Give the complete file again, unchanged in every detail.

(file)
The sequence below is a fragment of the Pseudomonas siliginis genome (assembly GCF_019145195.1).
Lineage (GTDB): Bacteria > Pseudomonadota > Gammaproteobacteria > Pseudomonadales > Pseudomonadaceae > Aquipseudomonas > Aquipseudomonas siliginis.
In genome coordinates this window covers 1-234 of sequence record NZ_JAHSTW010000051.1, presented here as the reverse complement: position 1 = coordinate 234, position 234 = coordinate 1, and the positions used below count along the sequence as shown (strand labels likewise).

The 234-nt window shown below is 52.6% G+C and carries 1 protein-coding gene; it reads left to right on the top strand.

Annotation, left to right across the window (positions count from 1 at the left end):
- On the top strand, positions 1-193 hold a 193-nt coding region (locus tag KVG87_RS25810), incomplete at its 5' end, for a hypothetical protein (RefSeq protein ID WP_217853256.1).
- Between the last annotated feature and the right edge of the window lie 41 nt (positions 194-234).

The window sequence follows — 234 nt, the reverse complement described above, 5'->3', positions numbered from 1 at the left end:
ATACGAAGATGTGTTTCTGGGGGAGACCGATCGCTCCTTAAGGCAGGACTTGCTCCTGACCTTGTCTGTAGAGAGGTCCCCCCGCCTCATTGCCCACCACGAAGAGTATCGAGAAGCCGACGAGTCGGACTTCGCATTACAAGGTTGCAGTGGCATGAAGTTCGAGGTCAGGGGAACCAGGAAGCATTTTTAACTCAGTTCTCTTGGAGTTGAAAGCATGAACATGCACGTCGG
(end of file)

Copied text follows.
The sequence below is a fragment of the Pseudomonas siliginis genome (assembly GCF_019145195.1).
Lineage (GTDB): Bacteria > Pseudomonadota > Gammaproteobacteria > Pseudomonadales > Pseudomonadaceae > Aquipseudomonas > Aquipseudomonas siliginis.
In genome coordinates this window covers 1-234 of sequence record NZ_JAHSTW010000051.1, presented here as the reverse complement: position 1 = coordinate 234, position 234 = coordinate 1, and the positions used below count along the sequence as shown (strand labels likewise).

The 234-nt window shown below is 52.6% G+C and carries 1 protein-coding gene; it reads left to right on the top strand.

Annotation, left to right across the window (positions count from 1 at the left end):
- On the top strand, positions 1-193 hold a 193-nt coding region (locus tag KVG87_RS25810), incomplete at its 5' end, for a hypothetical protein (RefSeq protein ID WP_217853256.1).
- Between the last annotated feature and the right edge of the window lie 41 nt (positions 194-234).

The window sequence follows — 234 nt, the reverse complement described above, 5'->3', positions numbered from 1 at the left end:
ATACGAAGATGTGTTTCTGGGGGAGACCGATCGCTCCTTAAGGCAGGACTTGCTCCTGACCTTGTCTGTAGAGAGGTCCCCCCGCCTCATTGCCCACCACGAAGAGTATCGAGAAGCCGACGAGTCGGACTTCGCATTACAAGGTTGCAGTGGCATGAAGTTCGAGGTCAGGGGAACCAGGAAGCATTTTTAACTCAGTTCTCTTGGAGTTGAAAGCATGAACATGCACGTCGG